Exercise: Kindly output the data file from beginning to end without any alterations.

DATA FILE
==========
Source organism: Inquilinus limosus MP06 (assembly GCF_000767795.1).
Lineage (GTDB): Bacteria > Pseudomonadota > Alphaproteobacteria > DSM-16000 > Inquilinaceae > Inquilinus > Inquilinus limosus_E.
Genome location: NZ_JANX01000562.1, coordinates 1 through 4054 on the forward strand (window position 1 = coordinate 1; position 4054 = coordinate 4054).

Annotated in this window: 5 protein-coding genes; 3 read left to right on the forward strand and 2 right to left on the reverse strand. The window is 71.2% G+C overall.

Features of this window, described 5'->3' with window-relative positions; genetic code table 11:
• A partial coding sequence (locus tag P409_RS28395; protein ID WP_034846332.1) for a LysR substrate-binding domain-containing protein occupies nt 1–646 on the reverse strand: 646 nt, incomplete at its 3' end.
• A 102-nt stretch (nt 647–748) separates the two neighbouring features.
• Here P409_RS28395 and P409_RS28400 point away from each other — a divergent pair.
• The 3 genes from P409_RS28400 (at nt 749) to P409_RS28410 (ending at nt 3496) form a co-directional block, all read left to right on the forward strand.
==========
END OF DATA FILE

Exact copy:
Source organism: Inquilinus limosus MP06 (assembly GCF_000767795.1).
Lineage (GTDB): Bacteria > Pseudomonadota > Alphaproteobacteria > DSM-16000 > Inquilinaceae > Inquilinus > Inquilinus limosus_E.
Genome location: NZ_JANX01000562.1, coordinates 1 through 4054 on the forward strand (window position 1 = coordinate 1; position 4054 = coordinate 4054).

Annotated in this window: 5 protein-coding genes; 3 read left to right on the forward strand and 2 right to left on the reverse strand. The window is 71.2% G+C overall.

Features of this window, described 5'->3' with window-relative positions; genetic code table 11:
• A partial coding sequence (locus tag P409_RS28395; protein ID WP_034846332.1) for a LysR substrate-binding domain-containing protein occupies nt 1–646 on the reverse strand: 646 nt, incomplete at its 3' end.
• A 102-nt stretch (nt 647–748) separates the two neighbouring features.
• Here P409_RS28395 and P409_RS28400 point away from each other — a divergent pair.
• The 3 genes from P409_RS28400 (at nt 749) to P409_RS28410 (ending at nt 3496) form a co-directional block, all read left to right on the forward strand.